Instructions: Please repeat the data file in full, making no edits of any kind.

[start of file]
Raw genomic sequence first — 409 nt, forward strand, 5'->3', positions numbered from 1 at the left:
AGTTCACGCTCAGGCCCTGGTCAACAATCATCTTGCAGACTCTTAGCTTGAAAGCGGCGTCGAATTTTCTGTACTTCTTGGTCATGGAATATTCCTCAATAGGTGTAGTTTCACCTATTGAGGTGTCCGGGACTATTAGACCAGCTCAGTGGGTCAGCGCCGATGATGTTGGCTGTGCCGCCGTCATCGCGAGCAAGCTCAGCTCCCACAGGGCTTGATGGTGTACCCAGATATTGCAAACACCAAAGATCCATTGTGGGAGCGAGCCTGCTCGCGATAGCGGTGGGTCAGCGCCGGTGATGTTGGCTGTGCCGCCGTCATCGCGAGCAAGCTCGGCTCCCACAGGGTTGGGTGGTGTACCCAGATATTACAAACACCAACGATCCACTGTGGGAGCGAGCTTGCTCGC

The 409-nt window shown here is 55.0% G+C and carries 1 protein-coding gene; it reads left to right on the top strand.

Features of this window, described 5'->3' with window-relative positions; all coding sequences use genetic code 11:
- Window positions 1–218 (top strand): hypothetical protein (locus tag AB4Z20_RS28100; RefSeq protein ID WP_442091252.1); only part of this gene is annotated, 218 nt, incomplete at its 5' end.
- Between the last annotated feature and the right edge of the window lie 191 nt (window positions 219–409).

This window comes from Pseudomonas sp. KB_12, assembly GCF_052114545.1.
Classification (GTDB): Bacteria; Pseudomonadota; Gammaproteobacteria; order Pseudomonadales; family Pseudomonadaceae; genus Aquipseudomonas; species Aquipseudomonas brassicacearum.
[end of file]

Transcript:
Raw genomic sequence first — 409 nt, forward strand, 5'->3', positions numbered from 1 at the left:
AGTTCACGCTCAGGCCCTGGTCAACAATCATCTTGCAGACTCTTAGCTTGAAAGCGGCGTCGAATTTTCTGTACTTCTTGGTCATGGAATATTCCTCAATAGGTGTAGTTTCACCTATTGAGGTGTCCGGGACTATTAGACCAGCTCAGTGGGTCAGCGCCGATGATGTTGGCTGTGCCGCCGTCATCGCGAGCAAGCTCAGCTCCCACAGGGCTTGATGGTGTACCCAGATATTGCAAACACCAAAGATCCATTGTGGGAGCGAGCCTGCTCGCGATAGCGGTGGGTCAGCGCCGGTGATGTTGGCTGTGCCGCCGTCATCGCGAGCAAGCTCGGCTCCCACAGGGTTGGGTGGTGTACCCAGATATTACAAACACCAACGATCCACTGTGGGAGCGAGCTTGCTCGC

The 409-nt window shown here is 55.0% G+C and carries 1 protein-coding gene; it reads left to right on the top strand.

Features of this window, described 5'->3' with window-relative positions; all coding sequences use genetic code 11:
- Window positions 1–218 (top strand): hypothetical protein (locus tag AB4Z20_RS28100; RefSeq protein ID WP_442091252.1); only part of this gene is annotated, 218 nt, incomplete at its 5' end.
- Between the last annotated feature and the right edge of the window lie 191 nt (window positions 219–409).

This window comes from Pseudomonas sp. KB_12, assembly GCF_052114545.1.
Classification (GTDB): Bacteria; Pseudomonadota; Gammaproteobacteria; order Pseudomonadales; family Pseudomonadaceae; genus Aquipseudomonas; species Aquipseudomonas brassicacearum.